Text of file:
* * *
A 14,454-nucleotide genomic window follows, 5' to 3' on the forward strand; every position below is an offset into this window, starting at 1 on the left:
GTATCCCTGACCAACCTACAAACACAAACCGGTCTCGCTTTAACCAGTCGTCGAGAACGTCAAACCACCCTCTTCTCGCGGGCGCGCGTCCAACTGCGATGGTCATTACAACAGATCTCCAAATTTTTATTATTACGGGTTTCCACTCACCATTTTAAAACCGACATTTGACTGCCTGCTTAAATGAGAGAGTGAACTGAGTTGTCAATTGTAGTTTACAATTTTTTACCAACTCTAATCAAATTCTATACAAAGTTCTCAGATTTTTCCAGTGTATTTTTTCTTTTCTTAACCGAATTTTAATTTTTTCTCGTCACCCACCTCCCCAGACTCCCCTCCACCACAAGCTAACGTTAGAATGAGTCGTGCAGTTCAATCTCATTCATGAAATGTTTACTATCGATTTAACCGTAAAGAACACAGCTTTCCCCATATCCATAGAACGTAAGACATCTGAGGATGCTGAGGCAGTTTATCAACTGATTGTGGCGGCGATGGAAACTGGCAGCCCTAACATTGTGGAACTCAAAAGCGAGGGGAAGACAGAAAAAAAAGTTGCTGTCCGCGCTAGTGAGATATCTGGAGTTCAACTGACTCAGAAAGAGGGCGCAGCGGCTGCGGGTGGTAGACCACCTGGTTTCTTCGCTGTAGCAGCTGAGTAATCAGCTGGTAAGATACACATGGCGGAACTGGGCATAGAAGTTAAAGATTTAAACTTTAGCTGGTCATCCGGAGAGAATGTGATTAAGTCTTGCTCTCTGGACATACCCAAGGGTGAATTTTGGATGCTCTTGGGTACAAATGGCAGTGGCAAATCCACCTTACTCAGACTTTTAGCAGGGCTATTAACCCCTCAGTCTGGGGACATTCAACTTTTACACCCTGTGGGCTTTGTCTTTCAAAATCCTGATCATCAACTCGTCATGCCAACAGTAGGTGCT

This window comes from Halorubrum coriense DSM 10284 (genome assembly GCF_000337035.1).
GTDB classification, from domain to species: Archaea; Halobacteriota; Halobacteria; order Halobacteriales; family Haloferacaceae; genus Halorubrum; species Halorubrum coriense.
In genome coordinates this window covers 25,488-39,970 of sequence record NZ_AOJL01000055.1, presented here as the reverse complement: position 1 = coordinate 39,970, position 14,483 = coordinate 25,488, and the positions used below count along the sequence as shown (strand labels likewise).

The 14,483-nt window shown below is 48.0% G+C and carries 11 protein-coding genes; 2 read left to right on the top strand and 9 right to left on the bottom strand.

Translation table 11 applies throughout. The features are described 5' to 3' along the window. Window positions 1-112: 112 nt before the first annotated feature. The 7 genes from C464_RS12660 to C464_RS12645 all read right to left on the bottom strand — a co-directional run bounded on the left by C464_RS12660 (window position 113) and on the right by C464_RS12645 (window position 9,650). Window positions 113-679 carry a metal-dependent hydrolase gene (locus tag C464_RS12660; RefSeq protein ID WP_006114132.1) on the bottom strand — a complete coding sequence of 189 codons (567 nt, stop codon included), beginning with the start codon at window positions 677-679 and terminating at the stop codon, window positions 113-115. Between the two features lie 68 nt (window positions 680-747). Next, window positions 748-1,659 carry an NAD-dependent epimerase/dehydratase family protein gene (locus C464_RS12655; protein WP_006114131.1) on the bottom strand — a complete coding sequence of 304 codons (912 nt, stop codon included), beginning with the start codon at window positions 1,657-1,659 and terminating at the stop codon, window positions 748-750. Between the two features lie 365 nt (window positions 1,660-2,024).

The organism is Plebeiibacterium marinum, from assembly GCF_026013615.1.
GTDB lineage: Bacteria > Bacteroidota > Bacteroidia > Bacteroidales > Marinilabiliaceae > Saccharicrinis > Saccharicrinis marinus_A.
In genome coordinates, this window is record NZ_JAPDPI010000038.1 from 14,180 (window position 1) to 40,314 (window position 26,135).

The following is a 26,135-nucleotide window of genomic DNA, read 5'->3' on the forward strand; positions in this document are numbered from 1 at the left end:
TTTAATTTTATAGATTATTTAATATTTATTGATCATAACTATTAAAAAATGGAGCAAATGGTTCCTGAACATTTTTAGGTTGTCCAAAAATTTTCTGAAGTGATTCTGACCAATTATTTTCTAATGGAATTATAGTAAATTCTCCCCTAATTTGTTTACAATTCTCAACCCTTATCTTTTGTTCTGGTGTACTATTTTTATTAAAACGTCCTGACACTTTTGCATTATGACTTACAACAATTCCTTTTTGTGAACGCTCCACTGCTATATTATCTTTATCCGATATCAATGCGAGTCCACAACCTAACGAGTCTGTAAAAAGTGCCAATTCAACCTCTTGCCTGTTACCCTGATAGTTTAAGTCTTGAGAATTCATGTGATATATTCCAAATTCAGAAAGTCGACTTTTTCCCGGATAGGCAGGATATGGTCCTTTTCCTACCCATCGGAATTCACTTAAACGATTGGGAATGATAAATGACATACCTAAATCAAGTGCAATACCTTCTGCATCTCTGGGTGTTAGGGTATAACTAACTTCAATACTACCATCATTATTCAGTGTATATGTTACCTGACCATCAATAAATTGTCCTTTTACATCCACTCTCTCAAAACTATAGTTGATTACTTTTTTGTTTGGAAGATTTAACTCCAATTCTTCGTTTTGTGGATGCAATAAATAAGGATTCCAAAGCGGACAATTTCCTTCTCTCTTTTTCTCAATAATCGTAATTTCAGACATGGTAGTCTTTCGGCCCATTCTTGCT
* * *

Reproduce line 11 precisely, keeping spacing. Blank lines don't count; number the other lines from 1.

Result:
The following is a 26,135-nucleotide window of genomic DNA, read 5'->3' on the forward strand; positions in this document are numbered from 1 at the left end: